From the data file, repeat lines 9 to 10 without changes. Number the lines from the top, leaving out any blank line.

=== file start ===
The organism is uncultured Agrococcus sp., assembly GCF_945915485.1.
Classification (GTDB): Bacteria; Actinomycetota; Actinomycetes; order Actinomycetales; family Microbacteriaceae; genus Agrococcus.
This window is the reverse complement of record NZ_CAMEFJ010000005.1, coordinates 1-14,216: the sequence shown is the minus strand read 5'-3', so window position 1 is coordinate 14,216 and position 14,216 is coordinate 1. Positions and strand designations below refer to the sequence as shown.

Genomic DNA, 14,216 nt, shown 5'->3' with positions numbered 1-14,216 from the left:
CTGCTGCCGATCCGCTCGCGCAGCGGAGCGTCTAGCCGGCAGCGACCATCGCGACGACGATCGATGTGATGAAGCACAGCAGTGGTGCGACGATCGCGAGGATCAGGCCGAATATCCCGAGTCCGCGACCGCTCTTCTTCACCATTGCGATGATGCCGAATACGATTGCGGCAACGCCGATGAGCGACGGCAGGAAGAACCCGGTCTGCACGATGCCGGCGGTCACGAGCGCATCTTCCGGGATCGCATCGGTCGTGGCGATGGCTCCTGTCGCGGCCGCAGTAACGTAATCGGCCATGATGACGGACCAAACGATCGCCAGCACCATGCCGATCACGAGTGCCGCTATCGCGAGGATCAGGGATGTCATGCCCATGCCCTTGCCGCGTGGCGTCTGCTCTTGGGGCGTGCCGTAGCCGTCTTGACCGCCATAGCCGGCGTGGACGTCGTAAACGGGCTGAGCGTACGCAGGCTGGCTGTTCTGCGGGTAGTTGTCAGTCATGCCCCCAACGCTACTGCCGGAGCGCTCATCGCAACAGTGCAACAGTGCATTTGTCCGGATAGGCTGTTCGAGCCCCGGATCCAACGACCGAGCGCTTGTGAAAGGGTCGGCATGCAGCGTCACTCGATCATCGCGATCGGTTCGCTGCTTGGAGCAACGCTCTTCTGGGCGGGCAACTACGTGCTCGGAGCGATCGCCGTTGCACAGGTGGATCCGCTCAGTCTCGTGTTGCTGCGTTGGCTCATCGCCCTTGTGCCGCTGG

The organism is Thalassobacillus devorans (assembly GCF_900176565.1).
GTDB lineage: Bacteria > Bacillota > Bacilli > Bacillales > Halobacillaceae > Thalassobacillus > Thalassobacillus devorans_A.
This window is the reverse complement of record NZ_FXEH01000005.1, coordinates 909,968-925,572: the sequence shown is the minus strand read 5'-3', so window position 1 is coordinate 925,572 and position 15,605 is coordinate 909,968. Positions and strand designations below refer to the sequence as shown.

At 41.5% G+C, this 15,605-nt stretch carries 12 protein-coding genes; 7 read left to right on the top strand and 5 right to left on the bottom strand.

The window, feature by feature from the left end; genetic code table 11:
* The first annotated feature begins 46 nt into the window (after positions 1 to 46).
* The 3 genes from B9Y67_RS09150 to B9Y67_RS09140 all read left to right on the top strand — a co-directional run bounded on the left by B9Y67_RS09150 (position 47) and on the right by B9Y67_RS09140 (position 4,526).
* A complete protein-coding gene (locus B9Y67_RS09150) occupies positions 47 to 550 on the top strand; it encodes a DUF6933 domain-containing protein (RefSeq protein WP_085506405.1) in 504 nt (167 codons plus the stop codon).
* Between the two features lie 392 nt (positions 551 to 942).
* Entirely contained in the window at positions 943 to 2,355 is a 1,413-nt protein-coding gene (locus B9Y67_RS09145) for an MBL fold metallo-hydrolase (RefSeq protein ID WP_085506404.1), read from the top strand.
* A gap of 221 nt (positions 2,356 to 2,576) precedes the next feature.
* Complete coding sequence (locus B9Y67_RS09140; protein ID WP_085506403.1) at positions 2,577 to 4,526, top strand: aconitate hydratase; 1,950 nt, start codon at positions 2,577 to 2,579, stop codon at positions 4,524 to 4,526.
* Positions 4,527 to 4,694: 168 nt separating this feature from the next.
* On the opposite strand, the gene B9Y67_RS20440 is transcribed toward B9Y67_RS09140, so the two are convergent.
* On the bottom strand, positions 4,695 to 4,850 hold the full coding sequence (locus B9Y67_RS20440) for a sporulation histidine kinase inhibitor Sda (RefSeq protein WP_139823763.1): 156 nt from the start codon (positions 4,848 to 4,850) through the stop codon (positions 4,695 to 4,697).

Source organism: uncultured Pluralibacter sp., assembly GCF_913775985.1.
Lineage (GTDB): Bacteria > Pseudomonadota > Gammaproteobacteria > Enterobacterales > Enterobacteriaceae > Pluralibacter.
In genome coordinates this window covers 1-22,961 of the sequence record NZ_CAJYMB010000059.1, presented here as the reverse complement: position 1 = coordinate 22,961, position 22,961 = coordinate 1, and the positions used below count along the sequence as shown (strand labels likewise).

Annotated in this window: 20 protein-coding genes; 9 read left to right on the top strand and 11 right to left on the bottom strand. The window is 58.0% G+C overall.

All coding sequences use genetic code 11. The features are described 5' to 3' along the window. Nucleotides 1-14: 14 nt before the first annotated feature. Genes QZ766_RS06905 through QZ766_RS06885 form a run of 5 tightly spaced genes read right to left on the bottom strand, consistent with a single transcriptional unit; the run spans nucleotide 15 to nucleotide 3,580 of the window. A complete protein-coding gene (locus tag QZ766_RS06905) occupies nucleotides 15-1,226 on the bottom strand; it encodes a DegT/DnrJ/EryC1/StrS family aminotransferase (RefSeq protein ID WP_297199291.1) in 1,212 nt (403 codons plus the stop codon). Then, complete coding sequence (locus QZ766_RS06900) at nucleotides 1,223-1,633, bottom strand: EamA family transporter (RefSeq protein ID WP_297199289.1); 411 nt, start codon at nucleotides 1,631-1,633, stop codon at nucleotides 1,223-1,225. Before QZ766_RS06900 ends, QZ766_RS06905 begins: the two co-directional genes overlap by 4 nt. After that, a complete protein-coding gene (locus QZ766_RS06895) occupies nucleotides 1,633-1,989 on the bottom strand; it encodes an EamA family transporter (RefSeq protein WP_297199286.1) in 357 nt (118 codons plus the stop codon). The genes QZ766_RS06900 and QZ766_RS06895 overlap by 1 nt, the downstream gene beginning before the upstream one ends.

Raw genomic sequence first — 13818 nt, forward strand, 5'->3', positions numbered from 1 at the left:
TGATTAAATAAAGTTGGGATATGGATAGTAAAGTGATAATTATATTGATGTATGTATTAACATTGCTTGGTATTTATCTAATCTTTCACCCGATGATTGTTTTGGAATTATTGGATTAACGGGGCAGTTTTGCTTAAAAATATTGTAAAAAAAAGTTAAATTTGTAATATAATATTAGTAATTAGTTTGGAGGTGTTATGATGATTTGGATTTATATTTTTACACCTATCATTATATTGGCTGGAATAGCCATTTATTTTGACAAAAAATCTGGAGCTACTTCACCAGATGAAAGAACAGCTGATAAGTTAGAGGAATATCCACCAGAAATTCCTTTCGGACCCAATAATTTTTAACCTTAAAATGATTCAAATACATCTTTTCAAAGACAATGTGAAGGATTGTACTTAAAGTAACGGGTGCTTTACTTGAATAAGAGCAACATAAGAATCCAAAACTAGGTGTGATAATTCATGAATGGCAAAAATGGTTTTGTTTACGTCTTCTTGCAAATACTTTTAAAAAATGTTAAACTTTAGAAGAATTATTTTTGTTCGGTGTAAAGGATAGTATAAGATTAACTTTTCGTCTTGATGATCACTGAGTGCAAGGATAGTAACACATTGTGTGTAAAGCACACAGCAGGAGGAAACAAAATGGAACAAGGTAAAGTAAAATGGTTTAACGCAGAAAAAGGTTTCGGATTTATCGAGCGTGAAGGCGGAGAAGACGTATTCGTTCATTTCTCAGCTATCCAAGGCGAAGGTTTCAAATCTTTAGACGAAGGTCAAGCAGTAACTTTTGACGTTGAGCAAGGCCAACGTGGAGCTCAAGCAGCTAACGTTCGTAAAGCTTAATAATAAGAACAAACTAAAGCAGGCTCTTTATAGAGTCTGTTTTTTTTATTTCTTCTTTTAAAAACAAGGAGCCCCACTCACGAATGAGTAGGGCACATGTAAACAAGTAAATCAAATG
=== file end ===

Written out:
At 41.5% G+C, this 15,605-nt stretch carries 12 protein-coding genes; 7 read left to right on the top strand and 5 right to left on the bottom strand.

The window, feature by feature from the left end; genetic code table 11: